Aqil Shah put it very well when he wrote in Lahore's Friday Times last week that, by allying himself with America's "War on Terror'', General Musharraf had secured de facto international acceptance for his 1999 coup. Suddenly, all he had wished for the lifting of sanctions, massive funding for Pakistan's crumbling industry, IMF loans, a $375m (263m) debt rescheduling and humanitarian aid has been given him.

    While General Powell mutters a few words about political freedom and none at all about Pakistan's nuclear tests we hear no more of General Musharraf's widely publicised "roadmap'' to democracy.

    The problem, as Mr Shah points out, is that future peace and stability requires sustained investment in solid secular democracies not in stable dictatorships. Yet the United States is now laying the foundations of a long-term autocracy in Pakistan, a dictatorship not unlike those that lie like a cancer across the Middle East.

    The United States likes to call this a "strategic engagement'' and is already, in its embassy's private press briefings, reminding journalists of the corruption that smeared the democratically elected Sharif government. Far better, surely, to have an honest, down-to-earth, clean military man in charge.

    Of course, we must forget that it was Pakistan's Interservices Intelligence (ISI) outfits the highest ranks of the country's security agencies that set up the Taliban, funnelled weapons into Afghanistan and grew rich on the narcotics trade. Ever since the Soviet invasion of Afghanistan in 1979, the ISI has worked alongside the CIA, funding the mullahs and maulawis now condemned as the architects of "world terror''.

    Most Pakistanis now realise that the ISI sanctioned by Washington rather than Pakistan's own rulers turned into a well-armed and dangerous mafia, and while money was poured into its smuggling activities, Pakistan's people lacked education, security and a health service. No wonder they turned to Islam and the madrassa schools for food and teaching.

    But will anything really change? Pakistan's military is now more important than ever, an iron hand to maintain order within the state while its superpower ally bombs the ruins of Afghanistan. Driving past all those compounds and cavalry lines and barrack squares in Pakistan, one can only be shocked by the profound social division they represent.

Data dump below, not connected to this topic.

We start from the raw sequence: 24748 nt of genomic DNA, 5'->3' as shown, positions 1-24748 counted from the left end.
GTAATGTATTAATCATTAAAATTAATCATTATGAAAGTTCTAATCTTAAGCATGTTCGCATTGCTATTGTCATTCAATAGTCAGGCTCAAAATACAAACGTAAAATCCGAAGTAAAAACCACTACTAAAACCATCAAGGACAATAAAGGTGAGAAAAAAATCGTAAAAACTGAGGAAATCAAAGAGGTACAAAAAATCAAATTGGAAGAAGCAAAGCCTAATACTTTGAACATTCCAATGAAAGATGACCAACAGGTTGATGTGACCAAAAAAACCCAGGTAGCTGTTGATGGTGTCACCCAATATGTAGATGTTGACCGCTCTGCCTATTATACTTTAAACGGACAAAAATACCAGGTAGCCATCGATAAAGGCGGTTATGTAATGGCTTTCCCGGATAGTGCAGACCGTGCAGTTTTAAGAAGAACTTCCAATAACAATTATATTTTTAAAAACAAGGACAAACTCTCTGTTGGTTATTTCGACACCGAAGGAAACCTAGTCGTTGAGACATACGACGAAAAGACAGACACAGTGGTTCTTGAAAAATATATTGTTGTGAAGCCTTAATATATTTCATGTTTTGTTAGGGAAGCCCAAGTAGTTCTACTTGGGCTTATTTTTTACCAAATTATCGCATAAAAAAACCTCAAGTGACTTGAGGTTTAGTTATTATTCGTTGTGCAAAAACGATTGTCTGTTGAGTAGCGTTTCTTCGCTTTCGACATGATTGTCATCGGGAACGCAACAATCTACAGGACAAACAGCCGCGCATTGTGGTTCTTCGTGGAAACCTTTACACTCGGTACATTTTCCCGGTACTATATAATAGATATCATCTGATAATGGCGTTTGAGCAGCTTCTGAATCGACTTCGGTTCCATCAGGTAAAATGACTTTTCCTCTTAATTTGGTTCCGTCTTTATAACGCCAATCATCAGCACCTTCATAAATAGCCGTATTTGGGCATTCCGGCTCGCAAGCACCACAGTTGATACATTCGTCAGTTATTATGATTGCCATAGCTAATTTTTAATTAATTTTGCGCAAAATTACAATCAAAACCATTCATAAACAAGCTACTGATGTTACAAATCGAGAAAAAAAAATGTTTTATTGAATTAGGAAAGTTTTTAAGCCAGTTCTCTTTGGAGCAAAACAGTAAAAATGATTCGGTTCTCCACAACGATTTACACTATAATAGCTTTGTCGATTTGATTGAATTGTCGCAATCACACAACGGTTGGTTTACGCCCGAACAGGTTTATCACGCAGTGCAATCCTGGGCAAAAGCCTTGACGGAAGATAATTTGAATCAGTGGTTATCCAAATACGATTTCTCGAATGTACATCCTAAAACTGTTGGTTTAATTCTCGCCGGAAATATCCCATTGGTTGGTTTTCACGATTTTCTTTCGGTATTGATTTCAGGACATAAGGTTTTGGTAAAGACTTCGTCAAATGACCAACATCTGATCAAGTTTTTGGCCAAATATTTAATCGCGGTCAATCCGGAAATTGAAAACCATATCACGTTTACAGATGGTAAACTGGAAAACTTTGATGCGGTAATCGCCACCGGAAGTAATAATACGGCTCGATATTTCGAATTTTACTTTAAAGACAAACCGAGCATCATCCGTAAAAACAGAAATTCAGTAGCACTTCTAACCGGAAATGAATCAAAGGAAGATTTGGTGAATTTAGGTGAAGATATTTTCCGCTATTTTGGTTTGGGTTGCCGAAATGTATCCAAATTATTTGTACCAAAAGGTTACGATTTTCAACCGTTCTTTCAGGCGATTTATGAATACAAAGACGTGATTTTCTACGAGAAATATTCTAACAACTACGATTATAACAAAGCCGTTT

Outside in the street, Afghan refugees and Pakistan's urban poor root through garbage tips and crowd on to soot-pumping buses to work in sweatshops and brick factories. Inside, behind the ancient, newly painted cannons and battalion flags, rose bushes surround well-tended lawns and officers' messes decorated with polished brass fittings.

    No rubbish litters this perfect world of discipline. Why should anyone living here want a return to corrupt democracy? Especially when America is their friend.

    #2



    although i hate the smiley's .. this deserves it.


    democracy advocates think of it as the only way to govern. fools don't realize that democracy is not going to work until we have mass education, stability in the region, and a lot less corruption in the political arena.

    i wouldn't mind mushraff staying in power for another 5 years, as long as he continues to increase the tax base, recover the loans from defaulters, and keeps banning politicans for corruption.

    Comment


      #3
      when did US care? in fact, in current situation,. musharraf losing power is entirely unwelcome to US.

      dictators make trusted henchmen. what is hosni mubarak? he gets 90% votes in refenrendums and everyone knows how. egypt got 7 bn dollors.

      Comment


        #4
        The problem is that whenever a politician is given the opportunity to rule, he or she completely messes it up.Even if you are as liberal as they come,you cannot excuse the politicians of Pakistan.Dictatorship has it's advantages.However,the problem is that a dictator is not the man of the future and every nation must look ahead instead of backwards.Democracy is a must in Pakistan.The timing of that though,is unclear.I think President Musharaff will hold elections next year because if he doesent he will lose the support of Pakistan's upper and middle class powers.The fact is that the majority of upper and middle class Pakistanis are liberals and intellectuals who believe democracy is a must, usually for the wrong reasons.Nevertheless,they are a powerful bunch who are supporting Mushraff and will continue to support him unless he does not hold elections next year.I think everyone accepts that Musharaff will remain as President of Pakistan,and we will see the return of Article 58-2-B in the 8th Amendment to the Constitution of Pakistan.He will retire as COAS and will simply remain the President,to oversee the Prime Minister and his/her government.I do not see anything wrong with that and I think that may turn out to be a good omen for Pakistan as Musharaff has impressed me with his role thus far.